If there is a theme of the nominees for the BAFTAs for Best British Short Film and Best British Short Animation, it would probably be ‘journey’. Across the eight shorts, we are catapulted from one corner of the globe to the next, dealing with themes both big and small. One of the most engaging films, however, deals with the instantly-recognisable institution of the British police force: Charlotte Regan’s Standby takes place entirely in a police car, with all shots taken from the same angle. Andrew Paul and Alexa Morden play the officers, and we join them on a whistle-stop tour of birthdays, breakdowns, and promotions, punctuated by hilarious sequences of the two cops rapping along to Skepta. It’s not the most profound of pieces, but it’s lively and amusing.
The Party, on the other hand, deals with darker matters. From the initial title card telling us it’s set in Belfast at the height of the troubles, we know that something bad is soon going to happen. And indeed, it soon does: a group of adolescents celebrate in a small house, and a fugitive who plans on sneaking over the border has managed to sneak into the party to see his friends, unknowingly placing them all in great danger. With its heavy patina of 1970s tones, and shocking violence, The Party is a commitment to British realism.
Home, from director Daniel Mulloy, is probably the most-publicised film of the nominees. Released on World Refugee Day, Home shows a British family making a perilous journey from their comfortable home life to a war-zone, in a form of reverse migration. Initially, the short resembles an advertisement for Renault, but things shortly take a turn for the worse. Mulloy is good at initially building up a sense of unease, but this doesn’t continue until the end, and once the audience has grasped the concept of the short, it doesn’t seem to have much impact: it’s unclear how the short is supposed to make us any more sympathetic with those fleeing across Europe, especially compared to the harrowing real-life footage that has been present on the news for the last twelve months.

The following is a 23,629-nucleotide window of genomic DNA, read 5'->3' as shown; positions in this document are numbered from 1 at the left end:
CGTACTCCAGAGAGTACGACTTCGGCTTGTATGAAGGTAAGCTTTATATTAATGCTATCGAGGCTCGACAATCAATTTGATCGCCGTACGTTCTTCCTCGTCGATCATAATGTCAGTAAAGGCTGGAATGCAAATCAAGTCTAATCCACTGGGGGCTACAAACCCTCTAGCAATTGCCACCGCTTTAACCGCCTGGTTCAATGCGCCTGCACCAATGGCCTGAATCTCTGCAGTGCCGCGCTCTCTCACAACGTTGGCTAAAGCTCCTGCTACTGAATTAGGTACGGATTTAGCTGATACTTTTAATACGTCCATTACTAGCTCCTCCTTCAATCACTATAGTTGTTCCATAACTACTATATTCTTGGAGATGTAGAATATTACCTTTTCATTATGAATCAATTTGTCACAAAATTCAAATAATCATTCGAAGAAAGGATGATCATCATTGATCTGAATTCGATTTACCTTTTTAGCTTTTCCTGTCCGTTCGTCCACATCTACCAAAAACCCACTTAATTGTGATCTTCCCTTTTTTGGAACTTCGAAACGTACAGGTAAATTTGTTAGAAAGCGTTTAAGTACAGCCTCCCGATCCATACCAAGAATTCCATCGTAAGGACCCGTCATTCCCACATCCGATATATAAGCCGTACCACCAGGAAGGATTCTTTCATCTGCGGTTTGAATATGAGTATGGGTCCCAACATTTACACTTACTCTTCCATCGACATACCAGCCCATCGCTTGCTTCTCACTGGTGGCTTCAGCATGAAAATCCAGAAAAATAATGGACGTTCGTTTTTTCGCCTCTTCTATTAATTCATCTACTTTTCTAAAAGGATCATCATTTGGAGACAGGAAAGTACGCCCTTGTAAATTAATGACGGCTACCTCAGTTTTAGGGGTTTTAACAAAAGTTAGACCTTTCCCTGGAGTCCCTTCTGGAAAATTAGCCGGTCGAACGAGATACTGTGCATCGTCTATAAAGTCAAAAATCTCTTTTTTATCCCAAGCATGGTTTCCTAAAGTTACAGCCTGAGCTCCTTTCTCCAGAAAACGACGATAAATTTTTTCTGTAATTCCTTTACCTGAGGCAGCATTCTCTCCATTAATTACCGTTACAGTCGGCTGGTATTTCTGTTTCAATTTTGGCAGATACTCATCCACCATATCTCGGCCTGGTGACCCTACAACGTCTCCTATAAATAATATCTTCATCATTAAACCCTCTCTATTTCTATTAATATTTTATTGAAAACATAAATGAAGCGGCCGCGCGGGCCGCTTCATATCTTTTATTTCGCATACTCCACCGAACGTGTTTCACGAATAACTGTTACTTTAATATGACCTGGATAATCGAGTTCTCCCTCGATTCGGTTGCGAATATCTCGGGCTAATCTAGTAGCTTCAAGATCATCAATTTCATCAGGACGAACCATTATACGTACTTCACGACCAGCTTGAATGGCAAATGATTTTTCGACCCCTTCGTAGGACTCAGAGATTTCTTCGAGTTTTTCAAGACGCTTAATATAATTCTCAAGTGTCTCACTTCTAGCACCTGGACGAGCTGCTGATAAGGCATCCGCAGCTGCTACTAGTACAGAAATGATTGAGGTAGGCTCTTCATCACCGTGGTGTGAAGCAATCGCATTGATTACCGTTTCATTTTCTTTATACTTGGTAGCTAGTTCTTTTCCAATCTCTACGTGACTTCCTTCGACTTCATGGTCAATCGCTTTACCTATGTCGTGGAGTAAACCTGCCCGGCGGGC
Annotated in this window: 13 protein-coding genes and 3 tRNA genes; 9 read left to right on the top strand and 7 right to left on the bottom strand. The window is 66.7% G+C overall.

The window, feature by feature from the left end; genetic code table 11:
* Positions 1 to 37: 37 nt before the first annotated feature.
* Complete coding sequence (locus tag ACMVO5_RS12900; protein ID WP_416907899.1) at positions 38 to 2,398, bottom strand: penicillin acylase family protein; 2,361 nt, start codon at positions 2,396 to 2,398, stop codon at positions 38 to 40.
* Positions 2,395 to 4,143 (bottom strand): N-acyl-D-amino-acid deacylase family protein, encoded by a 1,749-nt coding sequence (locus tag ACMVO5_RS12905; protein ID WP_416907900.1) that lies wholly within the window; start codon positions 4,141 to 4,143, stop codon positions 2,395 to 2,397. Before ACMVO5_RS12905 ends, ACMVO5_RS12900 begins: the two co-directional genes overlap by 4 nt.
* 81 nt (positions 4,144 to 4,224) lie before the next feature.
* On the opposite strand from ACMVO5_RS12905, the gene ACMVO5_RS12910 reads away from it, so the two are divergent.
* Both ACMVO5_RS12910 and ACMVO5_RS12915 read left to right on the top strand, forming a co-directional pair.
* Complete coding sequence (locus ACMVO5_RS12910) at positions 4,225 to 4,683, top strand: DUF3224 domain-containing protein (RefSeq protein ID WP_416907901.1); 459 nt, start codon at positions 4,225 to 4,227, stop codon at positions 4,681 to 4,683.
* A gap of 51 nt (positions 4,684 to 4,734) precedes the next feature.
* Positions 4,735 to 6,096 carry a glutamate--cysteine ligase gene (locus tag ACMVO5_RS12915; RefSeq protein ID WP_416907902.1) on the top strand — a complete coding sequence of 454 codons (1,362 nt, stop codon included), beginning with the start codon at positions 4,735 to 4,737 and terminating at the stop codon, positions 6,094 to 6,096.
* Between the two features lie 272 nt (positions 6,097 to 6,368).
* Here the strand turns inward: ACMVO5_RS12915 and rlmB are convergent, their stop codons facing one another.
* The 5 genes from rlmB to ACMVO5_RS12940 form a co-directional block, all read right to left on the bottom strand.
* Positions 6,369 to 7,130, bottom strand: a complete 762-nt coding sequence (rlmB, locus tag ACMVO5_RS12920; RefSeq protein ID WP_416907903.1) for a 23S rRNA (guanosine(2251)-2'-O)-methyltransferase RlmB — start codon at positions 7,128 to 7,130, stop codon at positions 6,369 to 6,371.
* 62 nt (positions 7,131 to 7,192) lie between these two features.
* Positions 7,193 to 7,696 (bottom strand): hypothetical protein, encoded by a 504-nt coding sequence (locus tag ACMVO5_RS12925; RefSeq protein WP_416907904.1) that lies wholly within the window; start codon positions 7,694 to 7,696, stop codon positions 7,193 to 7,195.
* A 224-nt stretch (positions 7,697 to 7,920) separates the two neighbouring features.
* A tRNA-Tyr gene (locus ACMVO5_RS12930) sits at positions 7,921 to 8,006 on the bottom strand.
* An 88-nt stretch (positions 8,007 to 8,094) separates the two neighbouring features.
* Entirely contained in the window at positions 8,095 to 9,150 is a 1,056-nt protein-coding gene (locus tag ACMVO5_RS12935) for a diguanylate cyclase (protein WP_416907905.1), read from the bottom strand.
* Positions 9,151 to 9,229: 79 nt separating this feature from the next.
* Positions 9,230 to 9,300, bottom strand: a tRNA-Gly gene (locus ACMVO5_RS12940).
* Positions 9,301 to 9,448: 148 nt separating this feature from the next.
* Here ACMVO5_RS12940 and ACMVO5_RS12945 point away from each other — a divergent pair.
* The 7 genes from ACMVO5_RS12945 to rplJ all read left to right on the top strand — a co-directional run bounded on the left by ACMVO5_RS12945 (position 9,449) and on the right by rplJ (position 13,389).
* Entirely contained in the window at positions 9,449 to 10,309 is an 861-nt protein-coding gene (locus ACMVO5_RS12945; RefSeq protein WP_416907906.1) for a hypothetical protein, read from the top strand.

Samir Mehanovic’s Mouth of Hell similarly tries to evoke the viewer’s sympathy, telling the story of a boy with a sick mother who is growing up in Jharia, India, on the surface of a giant underground coal seam fire. Mouth of Hell, which mines (pun not intended) the stereotypical image of Indian poverty, is the weakest short of the selection, and its storyline is trite. Mouth of Hell attempts to undertake a complete narrative within under 15 minutes, which is – evidently – easy to do badly. It’s a problem that runs through most of the nominees, with only Standby managing to balance things well.
This difficulty with narrative is perhaps the reason why the best nominee for British Short Film is a documentary rather than a piece of fiction. Richard John Seymour’s Consumed takes us on a journey through the modern means of production, taking us on a near-wordless tour of China’s manufacturing industry. Starting with shots of landscapes and mines, Seymour shows us the vast environmental destruction caused by human greed, before exploring factories which produce goods for Western countries. A worker tells us that October is the busiest time at the factory because of the Western holidays, foreshadowing the fact that the consumables being produced, rather than the traditional images of computers or iPhones, are actually novelty Christmas items, that will probably be thrown away before the year is out. Comparable with Zhao Liang’s Behemoth and Jia Zhangke’s A Touch of Sin, Consumed powerfully questions the impact consumption is having on the planet, both in environmental and human terms. Delicate, austere framing is juxtaposed against the sheer horror of what we are being shown, in a manner reminiscent of the photographs of Sabastião Salgado.
Jennifer Zheng’s Tough also centres around China, but in her animation it is China as filtered through the experience of her mother, who grew up during the Cultural Revolution, and Zheng herself, who was born in Britain. Drawing on the misunderstandings and miscommunications that have inevitably developed as a result of the two women experiencing the world through two different mind-sets and languages, Tough explores issues of race, identity, and culture. Zheng’s animation is beautiful and haunting, filled with exquisite images: agricultural workers swishing scythes through fields of wheat; children running through Chinese characters; Zheng herself folding paper cranes at a kitchen table. The result is a small masterpiece, which is moving in its simplicity.
The other two nominees in the Best Animation category have a more complex animation style, but lack the emotional nuance of Tough. In A Love Story, directed by Anushka Kishani Naanayakkara, two strange woollen creatures build up a relationship through lengths of coloured string, which bind them together. Over a soundtrack of ambient sounds and plucking thumb pianos, the two woollen heads float through a disconcerting world of fluff, with slightly menacing, almost Lynchian undertones. Jack Clinch’s The Alan Dimension, meanwhile, brings things back to reality with a charming tale about a suburban man who can predict the future, only everything he predicts is completely banal. Alan’s obsession with this foresight threatens to break him apart from his wife, but – of course – everything turns out alright in the end. The animation here consists of cartoon animation against a backdrop of model interiors, and the overall effect is really quite off-putting, detracting from the film’s plot.